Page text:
Anne Murray's first album is actually pretty good, and well worth picking up the next time you see it in the thrifts.

The kings of the Toronto thrift store bins are Max Bygraves, James Last and The Abbey Tavern Singers.
posted by The Card Cheat at 11:59 AM on April 9, 2013


The orphan work concept is ridiculous. There is actual economic value to a work being out of print. Scarcity can make the original recordings held by the owners become extremely valuable.

I'm not sure I follow -- orphaned works are just works for which the copyright owner is impossible to either identify or contact. Being in print or out of print has nothing to do with whether a work is an orphaned work or not.
posted by cjelli at 12:00 PM on April 9, 2013 [2 favorites]


I love this stuff...thanks for posting it!
posted by salishsea at 12:02 PM on April 9, 2013


The orphan work concept is ridiculous. There is actual economic value to a work being out of print. Scarcity can make the original recordings held by the owners become extremely valuable.

The increased value of scarce physical goods isn't really an economic benefit. It's a windfall to the lucky/speculators who happen to hold on to the right thing. I don't think that society wants to encourage hoarding.

It is very common for scarcity to result in demand for reissued, remastered products.

If there is someone who has the right to reissue or remaster a product, then the work isn't "orphaned". "Abandoned" maybe, but if the copyright holder is identifiable then the work isn't orphaned by most definitions. It's good that increased demand will encourage a copyright owner to resurrect a work, but if the owner isn't around anymore to respond to that demand, everyone will lose if orphaned works cannot be copied.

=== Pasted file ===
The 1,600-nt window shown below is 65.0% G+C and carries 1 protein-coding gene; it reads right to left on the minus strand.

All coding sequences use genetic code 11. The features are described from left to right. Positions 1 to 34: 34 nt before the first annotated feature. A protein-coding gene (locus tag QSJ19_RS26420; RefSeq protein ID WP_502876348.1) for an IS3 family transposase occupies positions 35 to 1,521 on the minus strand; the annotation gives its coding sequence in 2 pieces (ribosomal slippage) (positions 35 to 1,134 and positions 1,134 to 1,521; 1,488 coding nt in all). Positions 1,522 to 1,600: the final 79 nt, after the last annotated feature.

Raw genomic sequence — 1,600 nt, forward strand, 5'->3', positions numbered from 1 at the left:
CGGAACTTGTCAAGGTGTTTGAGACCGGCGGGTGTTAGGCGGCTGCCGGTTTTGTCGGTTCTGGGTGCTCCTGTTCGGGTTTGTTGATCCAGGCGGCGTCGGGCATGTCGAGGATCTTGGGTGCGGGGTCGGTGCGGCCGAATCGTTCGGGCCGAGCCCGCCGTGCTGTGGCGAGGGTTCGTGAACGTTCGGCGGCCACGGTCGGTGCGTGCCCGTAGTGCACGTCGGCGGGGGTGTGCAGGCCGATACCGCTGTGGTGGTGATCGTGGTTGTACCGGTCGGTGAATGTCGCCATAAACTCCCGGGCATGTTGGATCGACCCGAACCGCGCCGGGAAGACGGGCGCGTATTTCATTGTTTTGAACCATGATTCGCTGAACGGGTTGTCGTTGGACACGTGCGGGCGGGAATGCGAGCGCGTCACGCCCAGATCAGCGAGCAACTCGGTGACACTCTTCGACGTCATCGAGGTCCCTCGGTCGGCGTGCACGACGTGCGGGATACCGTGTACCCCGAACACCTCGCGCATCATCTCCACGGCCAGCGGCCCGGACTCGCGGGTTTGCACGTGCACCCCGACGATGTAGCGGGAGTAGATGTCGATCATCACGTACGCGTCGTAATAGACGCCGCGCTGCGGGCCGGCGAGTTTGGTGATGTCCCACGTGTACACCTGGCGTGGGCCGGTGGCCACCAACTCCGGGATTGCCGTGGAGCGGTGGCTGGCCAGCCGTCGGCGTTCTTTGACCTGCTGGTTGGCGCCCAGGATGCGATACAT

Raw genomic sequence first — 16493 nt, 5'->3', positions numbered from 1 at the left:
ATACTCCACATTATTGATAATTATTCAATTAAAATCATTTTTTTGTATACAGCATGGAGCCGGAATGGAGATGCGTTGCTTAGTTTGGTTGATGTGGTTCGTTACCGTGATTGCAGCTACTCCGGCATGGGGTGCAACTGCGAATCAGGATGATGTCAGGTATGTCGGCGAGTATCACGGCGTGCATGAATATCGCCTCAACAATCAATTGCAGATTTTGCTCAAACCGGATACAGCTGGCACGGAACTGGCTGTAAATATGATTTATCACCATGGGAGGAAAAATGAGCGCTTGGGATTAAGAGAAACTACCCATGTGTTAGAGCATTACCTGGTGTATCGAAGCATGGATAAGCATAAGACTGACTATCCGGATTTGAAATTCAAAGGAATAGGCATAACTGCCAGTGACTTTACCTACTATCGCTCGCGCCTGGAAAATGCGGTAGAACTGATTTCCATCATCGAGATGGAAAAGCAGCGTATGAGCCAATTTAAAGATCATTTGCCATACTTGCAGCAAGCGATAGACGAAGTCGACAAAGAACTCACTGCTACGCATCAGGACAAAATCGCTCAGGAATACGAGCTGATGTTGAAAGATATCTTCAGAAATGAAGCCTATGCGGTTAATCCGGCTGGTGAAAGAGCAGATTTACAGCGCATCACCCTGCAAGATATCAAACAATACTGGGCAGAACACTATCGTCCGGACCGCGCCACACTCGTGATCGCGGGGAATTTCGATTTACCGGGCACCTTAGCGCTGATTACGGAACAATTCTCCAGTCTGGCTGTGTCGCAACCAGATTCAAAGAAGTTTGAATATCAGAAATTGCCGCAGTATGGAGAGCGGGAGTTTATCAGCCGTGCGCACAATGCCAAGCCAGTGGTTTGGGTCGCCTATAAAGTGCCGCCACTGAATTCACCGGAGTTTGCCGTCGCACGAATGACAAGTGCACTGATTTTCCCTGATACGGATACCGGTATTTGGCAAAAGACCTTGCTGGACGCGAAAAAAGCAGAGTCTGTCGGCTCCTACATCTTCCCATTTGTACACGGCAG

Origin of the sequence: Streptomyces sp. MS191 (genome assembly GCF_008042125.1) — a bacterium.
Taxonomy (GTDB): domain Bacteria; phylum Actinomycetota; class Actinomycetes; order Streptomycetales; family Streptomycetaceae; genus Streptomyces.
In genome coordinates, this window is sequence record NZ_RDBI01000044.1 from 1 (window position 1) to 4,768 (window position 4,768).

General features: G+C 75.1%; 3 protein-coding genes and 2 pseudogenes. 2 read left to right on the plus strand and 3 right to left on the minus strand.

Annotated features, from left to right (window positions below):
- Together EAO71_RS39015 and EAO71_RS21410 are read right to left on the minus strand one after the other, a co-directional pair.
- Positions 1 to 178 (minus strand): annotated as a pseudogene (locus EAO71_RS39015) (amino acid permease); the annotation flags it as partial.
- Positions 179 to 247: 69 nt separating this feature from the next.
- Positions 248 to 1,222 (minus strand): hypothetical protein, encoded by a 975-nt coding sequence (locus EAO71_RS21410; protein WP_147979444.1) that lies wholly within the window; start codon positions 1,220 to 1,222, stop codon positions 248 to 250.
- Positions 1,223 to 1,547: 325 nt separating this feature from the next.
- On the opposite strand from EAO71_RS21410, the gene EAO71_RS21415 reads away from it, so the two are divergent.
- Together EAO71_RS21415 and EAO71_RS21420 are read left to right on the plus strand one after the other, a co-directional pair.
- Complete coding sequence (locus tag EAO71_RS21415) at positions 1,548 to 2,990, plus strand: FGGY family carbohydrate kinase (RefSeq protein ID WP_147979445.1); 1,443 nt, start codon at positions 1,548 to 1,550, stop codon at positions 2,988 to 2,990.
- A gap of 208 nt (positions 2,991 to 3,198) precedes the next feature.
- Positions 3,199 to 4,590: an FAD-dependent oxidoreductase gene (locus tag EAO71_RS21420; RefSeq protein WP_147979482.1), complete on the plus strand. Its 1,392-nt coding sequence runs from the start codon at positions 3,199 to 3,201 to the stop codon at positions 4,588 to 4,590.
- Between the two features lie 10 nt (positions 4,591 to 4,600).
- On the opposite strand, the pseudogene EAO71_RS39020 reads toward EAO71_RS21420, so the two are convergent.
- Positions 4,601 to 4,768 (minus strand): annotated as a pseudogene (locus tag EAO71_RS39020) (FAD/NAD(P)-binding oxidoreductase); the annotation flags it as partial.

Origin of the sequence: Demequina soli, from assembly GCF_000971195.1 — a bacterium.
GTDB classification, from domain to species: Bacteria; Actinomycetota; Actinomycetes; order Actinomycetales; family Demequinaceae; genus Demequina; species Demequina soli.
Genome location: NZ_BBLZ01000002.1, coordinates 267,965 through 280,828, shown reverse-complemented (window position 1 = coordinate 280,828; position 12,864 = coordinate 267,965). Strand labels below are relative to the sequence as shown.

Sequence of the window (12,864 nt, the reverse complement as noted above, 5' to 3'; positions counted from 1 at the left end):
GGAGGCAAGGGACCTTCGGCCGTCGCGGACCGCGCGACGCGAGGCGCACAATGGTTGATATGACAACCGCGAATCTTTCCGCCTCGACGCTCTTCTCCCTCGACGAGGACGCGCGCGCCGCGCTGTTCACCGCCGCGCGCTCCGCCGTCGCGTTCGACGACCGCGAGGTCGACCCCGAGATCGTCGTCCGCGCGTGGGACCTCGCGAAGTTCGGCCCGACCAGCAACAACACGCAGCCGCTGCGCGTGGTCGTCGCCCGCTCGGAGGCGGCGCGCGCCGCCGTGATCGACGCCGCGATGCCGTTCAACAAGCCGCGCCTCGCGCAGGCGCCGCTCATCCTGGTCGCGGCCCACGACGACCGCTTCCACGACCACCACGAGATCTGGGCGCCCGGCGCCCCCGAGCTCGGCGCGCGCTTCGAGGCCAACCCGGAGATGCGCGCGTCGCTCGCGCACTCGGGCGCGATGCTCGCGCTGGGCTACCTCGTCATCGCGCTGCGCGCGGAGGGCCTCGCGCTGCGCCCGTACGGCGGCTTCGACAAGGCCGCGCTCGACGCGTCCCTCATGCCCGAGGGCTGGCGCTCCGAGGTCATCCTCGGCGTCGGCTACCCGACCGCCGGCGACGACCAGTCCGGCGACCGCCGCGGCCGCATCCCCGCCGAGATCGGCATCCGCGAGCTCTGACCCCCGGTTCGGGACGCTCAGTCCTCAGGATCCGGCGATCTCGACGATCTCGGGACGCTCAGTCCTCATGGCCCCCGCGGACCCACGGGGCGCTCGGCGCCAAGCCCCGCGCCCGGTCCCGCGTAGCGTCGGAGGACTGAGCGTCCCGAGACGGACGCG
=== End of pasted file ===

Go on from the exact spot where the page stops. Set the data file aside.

posted by sparklemotion at 12:07 PM on April 9, 2013 [2 favorites]


I just mentioned "orphan works" to respond to sparklemotion's general question, not to say that it applies here. (Thought it looks like sparklemotion already knew more about it than I did.)
posted by benito.strauss at 12:36 PM on April 9, 2013


As someone who collected various odd sound effect albums and spliced them together in weird ways, in order to broadcast throughout my neighborhood and certify myself as the neighborhood weirdo, I absolutely love this find. I can't imagine what we (it became a family tradition) would have done with this one.

I imagine it wouldn't be too different from the time that we decided to broadcast a stock sound of a plane crash, followed by sirens, complete with a variety of smoke bombs and rotating red lights - fairly late at night, in our back yard - and then pretend that it never happened.

I think it was a happy day for the neighborhood when i pulled away in the u-haul.

My Dad had it (assuming we're talking about Whipped Cream and Other Delights)

Yep, my dad had it as well - That's like the definitive "dad" album. That was an odd discovery in the things he left behind when he moved out... Especially because we had never heard him listen to anything outside of classical music. This was the ONLY outlier.